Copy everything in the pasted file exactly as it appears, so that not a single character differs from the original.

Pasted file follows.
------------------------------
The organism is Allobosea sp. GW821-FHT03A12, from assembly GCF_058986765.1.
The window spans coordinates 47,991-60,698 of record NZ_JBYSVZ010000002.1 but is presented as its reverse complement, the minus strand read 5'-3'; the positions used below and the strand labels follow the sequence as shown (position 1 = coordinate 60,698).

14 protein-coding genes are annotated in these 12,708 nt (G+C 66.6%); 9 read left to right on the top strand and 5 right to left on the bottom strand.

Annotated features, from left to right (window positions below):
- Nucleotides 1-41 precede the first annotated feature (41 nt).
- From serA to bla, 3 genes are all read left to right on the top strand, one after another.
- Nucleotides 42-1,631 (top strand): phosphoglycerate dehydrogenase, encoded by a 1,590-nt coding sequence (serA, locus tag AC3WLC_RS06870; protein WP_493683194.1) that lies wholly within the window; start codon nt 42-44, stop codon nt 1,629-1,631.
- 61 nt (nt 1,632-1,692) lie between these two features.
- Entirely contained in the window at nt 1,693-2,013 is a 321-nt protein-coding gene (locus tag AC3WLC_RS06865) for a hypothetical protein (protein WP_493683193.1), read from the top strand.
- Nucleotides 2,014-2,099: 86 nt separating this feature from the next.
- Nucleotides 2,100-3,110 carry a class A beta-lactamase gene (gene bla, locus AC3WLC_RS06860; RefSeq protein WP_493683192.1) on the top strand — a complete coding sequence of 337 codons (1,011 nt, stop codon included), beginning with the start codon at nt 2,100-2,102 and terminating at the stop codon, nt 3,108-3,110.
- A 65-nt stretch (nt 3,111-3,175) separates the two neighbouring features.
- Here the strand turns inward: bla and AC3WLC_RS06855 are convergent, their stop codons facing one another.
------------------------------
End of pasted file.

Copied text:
The organism is Allobosea sp. GW821-FHT03A12, from assembly GCF_058986765.1.
The window spans coordinates 47,991-60,698 of record NZ_JBYSVZ010000002.1 but is presented as its reverse complement, the minus strand read 5'-3'; the positions used below and the strand labels follow the sequence as shown (position 1 = coordinate 60,698).

14 protein-coding genes are annotated in these 12,708 nt (G+C 66.6%); 9 read left to right on the top strand and 5 right to left on the bottom strand.

Annotated features, from left to right (window positions below):
- Nucleotides 1-41 precede the first annotated feature (41 nt).
- From serA to bla, 3 genes are all read left to right on the top strand, one after another.
- Nucleotides 42-1,631 (top strand): phosphoglycerate dehydrogenase, encoded by a 1,590-nt coding sequence (serA, locus tag AC3WLC_RS06870; protein WP_493683194.1) that lies wholly within the window; start codon nt 42-44, stop codon nt 1,629-1,631.
- 61 nt (nt 1,632-1,692) lie between these two features.
- Entirely contained in the window at nt 1,693-2,013 is a 321-nt protein-coding gene (locus tag AC3WLC_RS06865) for a hypothetical protein (protein WP_493683193.1), read from the top strand.
- Nucleotides 2,014-2,099: 86 nt separating this feature from the next.
- Nucleotides 2,100-3,110 carry a class A beta-lactamase gene (gene bla, locus AC3WLC_RS06860; RefSeq protein WP_493683192.1) on the top strand — a complete coding sequence of 337 codons (1,011 nt, stop codon included), beginning with the start codon at nt 2,100-2,102 and terminating at the stop codon, nt 3,108-3,110.
- A 65-nt stretch (nt 3,111-3,175) separates the two neighbouring features.
- Here the strand turns inward: bla and AC3WLC_RS06855 are convergent, their stop codons facing one another.